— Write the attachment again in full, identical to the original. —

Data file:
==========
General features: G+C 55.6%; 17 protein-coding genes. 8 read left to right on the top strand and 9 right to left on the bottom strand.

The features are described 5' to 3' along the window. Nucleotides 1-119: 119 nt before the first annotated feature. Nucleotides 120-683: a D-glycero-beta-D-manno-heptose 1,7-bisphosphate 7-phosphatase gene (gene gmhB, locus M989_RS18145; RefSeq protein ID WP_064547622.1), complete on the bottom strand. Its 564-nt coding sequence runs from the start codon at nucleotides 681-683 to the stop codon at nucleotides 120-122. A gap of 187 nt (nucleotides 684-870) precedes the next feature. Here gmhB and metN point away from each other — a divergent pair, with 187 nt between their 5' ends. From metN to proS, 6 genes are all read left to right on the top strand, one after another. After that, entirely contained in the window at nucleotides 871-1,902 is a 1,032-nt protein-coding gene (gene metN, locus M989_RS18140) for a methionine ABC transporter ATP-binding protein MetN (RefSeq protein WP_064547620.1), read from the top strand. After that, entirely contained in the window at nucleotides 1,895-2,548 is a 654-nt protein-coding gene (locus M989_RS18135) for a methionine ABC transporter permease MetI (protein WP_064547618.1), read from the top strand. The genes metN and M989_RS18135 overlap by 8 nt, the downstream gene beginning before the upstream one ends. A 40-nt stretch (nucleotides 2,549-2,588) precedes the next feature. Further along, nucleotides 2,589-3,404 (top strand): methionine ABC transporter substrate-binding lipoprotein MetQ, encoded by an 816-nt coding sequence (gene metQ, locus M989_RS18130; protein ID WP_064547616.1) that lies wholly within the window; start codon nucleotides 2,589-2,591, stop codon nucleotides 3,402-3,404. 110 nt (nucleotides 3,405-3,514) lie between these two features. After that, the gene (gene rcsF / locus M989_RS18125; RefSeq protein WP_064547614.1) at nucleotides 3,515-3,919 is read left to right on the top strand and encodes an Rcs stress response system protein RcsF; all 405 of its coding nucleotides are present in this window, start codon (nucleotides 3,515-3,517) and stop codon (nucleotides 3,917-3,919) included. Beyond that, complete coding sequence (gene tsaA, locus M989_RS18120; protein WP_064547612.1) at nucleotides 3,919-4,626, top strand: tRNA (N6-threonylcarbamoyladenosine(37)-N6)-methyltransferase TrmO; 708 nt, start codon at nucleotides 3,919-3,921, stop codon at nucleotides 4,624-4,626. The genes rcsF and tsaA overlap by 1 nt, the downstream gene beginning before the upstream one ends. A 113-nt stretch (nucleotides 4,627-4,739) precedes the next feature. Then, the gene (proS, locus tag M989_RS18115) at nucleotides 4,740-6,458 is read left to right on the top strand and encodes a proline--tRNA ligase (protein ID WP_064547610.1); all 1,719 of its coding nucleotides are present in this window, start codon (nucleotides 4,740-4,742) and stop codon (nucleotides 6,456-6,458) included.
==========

General features: G+C 55.6%; 17 protein-coding genes. 8 read left to right on the top strand and 9 right to left on the bottom strand.

The features are described 5' to 3' along the window. Nucleotides 1-119: 119 nt before the first annotated feature. Nucleotides 120-683: a D-glycero-beta-D-manno-heptose 1,7-bisphosphate 7-phosphatase gene (gene gmhB, locus M989_RS18145; RefSeq protein ID WP_064547622.1), complete on the bottom strand. Its 564-nt coding sequence runs from the start codon at nucleotides 681-683 to the stop codon at nucleotides 120-122. A gap of 187 nt (nucleotides 684-870) precedes the next feature. Here gmhB and metN point away from each other — a divergent pair, with 187 nt between their 5' ends. From metN to proS, 6 genes are all read left to right on the top strand, one after another. After that, entirely contained in the window at nucleotides 871-1,902 is a 1,032-nt protein-coding gene (gene metN, locus M989_RS18140) for a methionine ABC transporter ATP-binding protein MetN (RefSeq protein WP_064547620.1), read from the top strand. After that, entirely contained in the window at nucleotides 1,895-2,548 is a 654-nt protein-coding gene (locus M989_RS18135) for a methionine ABC transporter permease MetI (protein WP_064547618.1), read from the top strand. The genes metN and M989_RS18135 overlap by 8 nt, the downstream gene beginning before the upstream one ends. A 40-nt stretch (nucleotides 2,549-2,588) precedes the next feature. Further along, nucleotides 2,589-3,404 (top strand): methionine ABC transporter substrate-binding lipoprotein MetQ, encoded by an 816-nt coding sequence (gene metQ, locus M989_RS18130; protein ID WP_064547616.1) that lies wholly within the window; start codon nucleotides 2,589-2,591, stop codon nucleotides 3,402-3,404. 110 nt (nucleotides 3,405-3,514) lie between these two features. After that, the gene (gene rcsF / locus M989_RS18125; RefSeq protein WP_064547614.1) at nucleotides 3,515-3,919 is read left to right on the top strand and encodes an Rcs stress response system protein RcsF; all 405 of its coding nucleotides are present in this window, start codon (nucleotides 3,515-3,517) and stop codon (nucleotides 3,917-3,919) included. Beyond that, complete coding sequence (gene tsaA, locus M989_RS18120; protein WP_064547612.1) at nucleotides 3,919-4,626, top strand: tRNA (N6-threonylcarbamoyladenosine(37)-N6)-methyltransferase TrmO; 708 nt, start codon at nucleotides 3,919-3,921, stop codon at nucleotides 4,624-4,626. The genes rcsF and tsaA overlap by 1 nt, the downstream gene beginning before the upstream one ends. A 113-nt stretch (nucleotides 4,627-4,739) precedes the next feature. Then, the gene (proS, locus tag M989_RS18115) at nucleotides 4,740-6,458 is read left to right on the top strand and encodes a proline--tRNA ligase (protein ID WP_064547610.1); all 1,719 of its coding nucleotides are present in this window, start codon (nucleotides 4,740-4,742) and stop codon (nucleotides 6,456-6,458) included.